Staring into the Sun on Holy Trinity Sunday
Holy Trinity Sunday, the first Sunday after Pentecost in the church calendar, turns many Christians into mini detectives. Magnifying glasses in hand, they twist themselves into knots trying to unravel and explain the mystery of the triune God without wandering into heresy.
In his Prayer Book, Johann Friedrich Starck compares trying to understand this deep mystery of the Trinity, how He can be both three persons yet one God, to staring at the sun.
“When believers are about to begin a meditation on the mystery of the Holy Trinity, they must be like those who want to obtain the light and benefit from the sun and make it serve them. If they look into the sun with unprotected eyes, they become blinded; they see nothing but darkness, indeed, nothing at all. But if they keep their eyes cast down and thus use the light and splendor of the sun, they see much. Indeed, they see all that they ought to see” (p. 108).
Scripture doesn’t explain the mysterious way God is three in one, only that He is God the Father, God the Son, and God the Holy Spirit. When we try to understand this mystery with our finite abilities, we end up blind. It’s too great and too brilliant a mystery to see. And, if we obsess over this mystery, always looking up, we’ll remain blind to the work of God around us.
But if we want to “obtain the light and benefit” from it, we need to look to what is illuminated, as Starck suggests. On Holy Trinity Sunday, God draws our attention, not to the inner workings of the Trinity, but the outer workings of God the Father, Son, and Holy Spirit. Those things we can see; namely, the work of the triune God for us.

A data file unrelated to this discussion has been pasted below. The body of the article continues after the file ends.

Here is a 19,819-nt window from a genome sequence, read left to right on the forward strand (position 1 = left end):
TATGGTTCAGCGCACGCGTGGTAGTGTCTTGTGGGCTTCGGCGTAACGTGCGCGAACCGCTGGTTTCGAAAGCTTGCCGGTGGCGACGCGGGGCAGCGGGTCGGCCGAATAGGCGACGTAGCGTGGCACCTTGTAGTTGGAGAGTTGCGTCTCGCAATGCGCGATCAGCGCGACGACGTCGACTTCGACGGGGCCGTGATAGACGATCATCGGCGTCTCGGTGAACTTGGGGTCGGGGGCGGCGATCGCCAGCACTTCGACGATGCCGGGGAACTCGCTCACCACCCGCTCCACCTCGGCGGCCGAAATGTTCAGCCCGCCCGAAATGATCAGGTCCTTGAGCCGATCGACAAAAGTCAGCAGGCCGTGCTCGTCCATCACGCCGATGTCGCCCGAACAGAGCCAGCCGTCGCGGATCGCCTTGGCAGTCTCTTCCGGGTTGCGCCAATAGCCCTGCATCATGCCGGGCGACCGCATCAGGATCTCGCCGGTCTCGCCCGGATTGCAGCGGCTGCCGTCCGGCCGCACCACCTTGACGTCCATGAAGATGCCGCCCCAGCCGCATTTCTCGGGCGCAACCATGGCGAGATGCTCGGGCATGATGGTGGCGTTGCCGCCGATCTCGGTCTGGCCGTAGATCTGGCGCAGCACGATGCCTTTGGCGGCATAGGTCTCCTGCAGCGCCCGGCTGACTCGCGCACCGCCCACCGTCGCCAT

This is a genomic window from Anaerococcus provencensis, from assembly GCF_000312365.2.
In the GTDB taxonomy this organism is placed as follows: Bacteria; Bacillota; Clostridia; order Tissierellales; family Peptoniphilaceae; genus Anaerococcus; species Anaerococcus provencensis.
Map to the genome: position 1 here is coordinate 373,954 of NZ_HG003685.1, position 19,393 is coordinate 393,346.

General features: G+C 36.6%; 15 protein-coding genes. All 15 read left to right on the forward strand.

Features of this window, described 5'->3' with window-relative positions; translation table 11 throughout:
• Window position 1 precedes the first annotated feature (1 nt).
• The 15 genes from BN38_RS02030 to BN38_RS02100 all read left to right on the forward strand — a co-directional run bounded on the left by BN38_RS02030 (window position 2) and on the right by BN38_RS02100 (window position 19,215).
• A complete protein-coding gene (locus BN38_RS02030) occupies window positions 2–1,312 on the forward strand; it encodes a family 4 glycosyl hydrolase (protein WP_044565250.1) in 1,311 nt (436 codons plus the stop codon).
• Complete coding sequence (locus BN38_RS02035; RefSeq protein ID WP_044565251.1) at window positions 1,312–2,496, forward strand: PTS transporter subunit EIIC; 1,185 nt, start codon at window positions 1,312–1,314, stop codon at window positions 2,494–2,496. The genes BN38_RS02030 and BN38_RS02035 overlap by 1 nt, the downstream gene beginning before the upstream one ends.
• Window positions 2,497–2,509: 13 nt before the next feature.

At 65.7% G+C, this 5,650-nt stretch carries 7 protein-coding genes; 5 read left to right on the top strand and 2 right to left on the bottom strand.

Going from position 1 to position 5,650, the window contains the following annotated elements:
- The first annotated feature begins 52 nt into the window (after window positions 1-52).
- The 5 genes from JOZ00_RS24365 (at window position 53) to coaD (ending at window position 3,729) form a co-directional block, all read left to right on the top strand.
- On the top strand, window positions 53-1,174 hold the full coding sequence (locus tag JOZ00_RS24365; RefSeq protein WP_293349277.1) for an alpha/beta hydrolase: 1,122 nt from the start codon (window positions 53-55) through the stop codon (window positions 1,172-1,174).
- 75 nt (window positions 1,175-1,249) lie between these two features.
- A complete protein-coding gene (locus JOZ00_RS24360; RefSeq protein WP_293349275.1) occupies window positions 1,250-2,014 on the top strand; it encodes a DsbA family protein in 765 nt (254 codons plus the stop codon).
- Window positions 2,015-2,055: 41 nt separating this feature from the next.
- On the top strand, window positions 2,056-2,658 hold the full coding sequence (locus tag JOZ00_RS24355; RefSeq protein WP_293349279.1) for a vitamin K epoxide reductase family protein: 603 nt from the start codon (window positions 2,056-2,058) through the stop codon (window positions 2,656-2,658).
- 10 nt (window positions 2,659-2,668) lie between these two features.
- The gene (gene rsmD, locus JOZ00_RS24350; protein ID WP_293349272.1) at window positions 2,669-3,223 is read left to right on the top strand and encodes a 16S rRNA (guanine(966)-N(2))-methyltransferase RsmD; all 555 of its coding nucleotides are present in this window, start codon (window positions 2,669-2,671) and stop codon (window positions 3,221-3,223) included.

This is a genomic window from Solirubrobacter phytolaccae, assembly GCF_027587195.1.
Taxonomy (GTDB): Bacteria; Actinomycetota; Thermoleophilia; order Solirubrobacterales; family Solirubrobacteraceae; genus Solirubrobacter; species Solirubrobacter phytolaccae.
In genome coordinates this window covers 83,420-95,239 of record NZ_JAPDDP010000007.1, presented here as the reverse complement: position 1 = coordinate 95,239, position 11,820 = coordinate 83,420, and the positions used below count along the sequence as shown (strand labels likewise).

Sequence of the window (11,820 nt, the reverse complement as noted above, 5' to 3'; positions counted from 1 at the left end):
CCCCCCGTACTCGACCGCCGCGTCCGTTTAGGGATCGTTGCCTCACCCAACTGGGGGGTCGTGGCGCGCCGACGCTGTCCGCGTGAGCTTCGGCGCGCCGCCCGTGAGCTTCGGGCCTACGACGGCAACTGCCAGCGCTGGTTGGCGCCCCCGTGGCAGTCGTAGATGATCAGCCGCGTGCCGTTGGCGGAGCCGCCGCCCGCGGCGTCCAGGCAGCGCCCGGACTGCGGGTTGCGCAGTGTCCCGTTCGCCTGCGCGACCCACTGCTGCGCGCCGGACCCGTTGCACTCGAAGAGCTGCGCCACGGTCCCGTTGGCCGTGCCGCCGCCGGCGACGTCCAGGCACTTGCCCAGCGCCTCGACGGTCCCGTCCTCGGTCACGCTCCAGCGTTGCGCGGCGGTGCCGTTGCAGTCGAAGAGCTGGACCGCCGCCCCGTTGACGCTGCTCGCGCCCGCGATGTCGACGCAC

For us, God the Father sent His Son. Not to condemn us, but to save us by His death and resurrection (John 3:17). In doing so, the Son reveals to us the loving and gracious nature of the Father toward us (Matt. 11:27). The Father, in turn, glorifies the Son (John 8:54). Both the Father and the Son send the Holy Spirit to create and sustain in us saving faith in Jesus’ death and resurrection for us. (John 14:16–17; John 15:26). The Spirit does this by pointing us back to the person and work of Christ (John 16:13–15).
God doesn’t ask us to look into the light, to ascend to Him in our understanding. Instead, He sheds light on the mystery for us by condescending to us in His Son’s incarnation. And He descends to us in His Holy Spirit, who shines divine light on the Divine Light, a light no darkness can overcome (John 1:5). By the death and resurrection of the Son, we “who sit in darkness and in the shadow of death” see the forgiveness of our sins and our salvation most clearly and fully (Luke 1:79).
God unites us to the death and resurrection of His Son, delivering to us forgiveness, life, and salvation by putting His divine name on us in the waters of baptism (Romans 6; Matthew 28:18). As Philip Melanchthon writes, “The person who is baptized should understand that his sins are forgiven him by God himself, Father, Son, and Holy Spirit” (p. 171).
We are reminded of this work of the triune God on our behalf in the Invocation, the opening words of the liturgy. “In the name of the Father, and of the Son, and of the Holy Spirit.” They draw us back to our baptism where the Trinity works for us, for our forgiveness, life, and salvation. As Luther adds in his Large Catechism, “For to be baptized in the name of God is to be baptized not by men but by God Himself. Therefore, although it is performed by human hands, it is still truly God’s own work” (p. 129).
Again, God’s name is put on us in the Benediction, the closing words of the liturgy. “The Lord bless you and keep you; the Lord make his face to shine upon you and be gracious to you; the Lord look upon you with favor and give you peace. In the name of the Father, and of the Son, and of the Holy Spirit.” These words come from God’s command to the priests to bless His people, “So shall they put my name upon the people of Israel, and I will bless them” (Numbers 6:23-27).
God the Father, Son, and Holy Spirit work for us and our eternal benefit, not because of any merit or worthiness in us, but out of divine goodness, love, and mercy.